Snowden and others react to new allegations that Yahoo scanned all of its customers incoming emails last year on behalf of the government. (Image: Esther Vargas/flickr/cc)
In an astounding and “unprecedented” new account of U.S. government surveillance,Reutersreported Tuesday that Yahoo secretly scanned all of its customer’s incoming emails for a specific set of characters, per request of the National Security Agency (NSA) or FBI.
The news agency broke the investigation after speaking with “two former employees and a third person apprised of the events,” who described how the email giant complied with the vast government directive and built a custom software program to scan hundreds of millions of accounts for a “specific set of characters.” Continue reading →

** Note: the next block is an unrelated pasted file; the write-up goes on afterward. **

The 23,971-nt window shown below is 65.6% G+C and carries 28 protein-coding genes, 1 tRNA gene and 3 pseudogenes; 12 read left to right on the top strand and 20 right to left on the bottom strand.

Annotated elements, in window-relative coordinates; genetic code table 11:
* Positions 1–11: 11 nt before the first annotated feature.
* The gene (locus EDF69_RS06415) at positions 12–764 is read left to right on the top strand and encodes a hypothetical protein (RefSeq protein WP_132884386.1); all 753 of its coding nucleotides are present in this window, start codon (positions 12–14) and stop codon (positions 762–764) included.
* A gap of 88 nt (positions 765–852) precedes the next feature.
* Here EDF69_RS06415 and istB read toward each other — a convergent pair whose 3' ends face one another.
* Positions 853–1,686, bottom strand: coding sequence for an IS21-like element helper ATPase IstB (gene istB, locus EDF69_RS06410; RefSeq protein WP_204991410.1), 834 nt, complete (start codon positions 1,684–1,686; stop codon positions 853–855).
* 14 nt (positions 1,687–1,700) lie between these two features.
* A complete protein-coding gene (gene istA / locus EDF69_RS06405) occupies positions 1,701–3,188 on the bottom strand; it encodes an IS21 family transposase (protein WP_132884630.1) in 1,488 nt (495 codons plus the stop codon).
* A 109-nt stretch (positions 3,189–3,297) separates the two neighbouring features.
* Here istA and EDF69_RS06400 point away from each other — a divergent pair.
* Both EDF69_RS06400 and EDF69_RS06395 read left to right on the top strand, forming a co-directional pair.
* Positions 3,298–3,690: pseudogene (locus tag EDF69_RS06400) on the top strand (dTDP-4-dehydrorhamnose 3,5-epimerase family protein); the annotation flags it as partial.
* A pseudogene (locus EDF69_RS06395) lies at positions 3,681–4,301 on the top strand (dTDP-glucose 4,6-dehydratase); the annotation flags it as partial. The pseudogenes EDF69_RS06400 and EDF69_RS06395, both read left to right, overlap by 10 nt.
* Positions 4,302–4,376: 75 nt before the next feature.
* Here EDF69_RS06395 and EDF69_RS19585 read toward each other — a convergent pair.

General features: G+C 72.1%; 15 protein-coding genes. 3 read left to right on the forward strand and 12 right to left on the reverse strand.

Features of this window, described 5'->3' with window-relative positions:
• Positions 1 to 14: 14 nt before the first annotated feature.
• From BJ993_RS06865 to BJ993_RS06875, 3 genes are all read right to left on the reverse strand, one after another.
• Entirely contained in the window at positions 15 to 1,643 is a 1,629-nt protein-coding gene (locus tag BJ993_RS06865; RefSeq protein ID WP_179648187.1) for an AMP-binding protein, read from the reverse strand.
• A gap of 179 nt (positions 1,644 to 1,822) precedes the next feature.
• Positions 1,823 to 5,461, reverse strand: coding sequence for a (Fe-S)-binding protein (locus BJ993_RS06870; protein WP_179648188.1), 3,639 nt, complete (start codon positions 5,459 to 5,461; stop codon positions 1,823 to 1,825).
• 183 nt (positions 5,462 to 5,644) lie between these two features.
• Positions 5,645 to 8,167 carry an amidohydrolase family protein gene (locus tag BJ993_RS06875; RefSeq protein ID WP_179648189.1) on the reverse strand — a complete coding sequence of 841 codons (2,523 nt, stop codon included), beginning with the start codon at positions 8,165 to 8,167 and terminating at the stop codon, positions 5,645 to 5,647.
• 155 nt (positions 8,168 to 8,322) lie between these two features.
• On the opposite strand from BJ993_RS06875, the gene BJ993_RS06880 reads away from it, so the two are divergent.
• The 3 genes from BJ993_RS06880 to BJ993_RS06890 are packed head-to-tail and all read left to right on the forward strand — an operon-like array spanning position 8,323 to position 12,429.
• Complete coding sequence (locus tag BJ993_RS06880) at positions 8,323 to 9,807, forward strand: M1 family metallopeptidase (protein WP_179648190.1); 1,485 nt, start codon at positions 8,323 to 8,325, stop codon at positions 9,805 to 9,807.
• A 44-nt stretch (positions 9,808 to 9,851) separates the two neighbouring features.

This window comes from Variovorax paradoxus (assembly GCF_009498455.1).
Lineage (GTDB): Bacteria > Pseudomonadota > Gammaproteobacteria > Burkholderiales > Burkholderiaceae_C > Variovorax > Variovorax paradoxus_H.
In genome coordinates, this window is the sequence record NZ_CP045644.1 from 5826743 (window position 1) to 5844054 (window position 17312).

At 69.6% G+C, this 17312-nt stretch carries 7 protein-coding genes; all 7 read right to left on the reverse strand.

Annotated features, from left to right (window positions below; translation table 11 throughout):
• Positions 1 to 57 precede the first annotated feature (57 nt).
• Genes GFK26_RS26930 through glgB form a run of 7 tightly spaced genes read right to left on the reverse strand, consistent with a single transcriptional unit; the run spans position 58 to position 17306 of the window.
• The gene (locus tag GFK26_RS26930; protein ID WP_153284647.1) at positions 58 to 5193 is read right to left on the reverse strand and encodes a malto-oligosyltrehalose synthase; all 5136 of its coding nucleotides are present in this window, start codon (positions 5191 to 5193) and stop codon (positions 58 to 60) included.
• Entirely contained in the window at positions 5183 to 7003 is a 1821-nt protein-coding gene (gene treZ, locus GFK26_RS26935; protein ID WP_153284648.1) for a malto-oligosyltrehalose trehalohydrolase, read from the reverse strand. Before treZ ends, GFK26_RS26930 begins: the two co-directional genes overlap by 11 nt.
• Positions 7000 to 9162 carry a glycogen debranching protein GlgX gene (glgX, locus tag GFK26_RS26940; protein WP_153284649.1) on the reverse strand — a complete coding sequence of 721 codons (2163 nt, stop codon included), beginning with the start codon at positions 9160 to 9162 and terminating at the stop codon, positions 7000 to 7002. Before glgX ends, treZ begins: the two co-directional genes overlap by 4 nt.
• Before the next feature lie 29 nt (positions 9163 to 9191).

The Supreme Court ruled 5-3 that evidence collected during an illegal stop can be used in court if the search was conducted after the discovery of an arrest warrant. (Photo: Mark Fischer/flickr/cc)
The U.S. Supreme Court on Monday ruled that evidence recovered during illegal stops may still be used in court, if police officers conducted their searches after learning that a defendant had an outstanding arrest warrant.
In a 5-3 ruling (pdf), the Supreme Court said such searches do not violate the Fourth Amendment, which protects against “unreasonable searches and seizures.” Justice Sonia Sotomayor, who dissented, slammed the decision, writing in a sharp rebuke that the case “tells everyone, white and black, guilty and innocent…that your body is subject to invasion while courts excuse the violation of your rights.” Continue reading →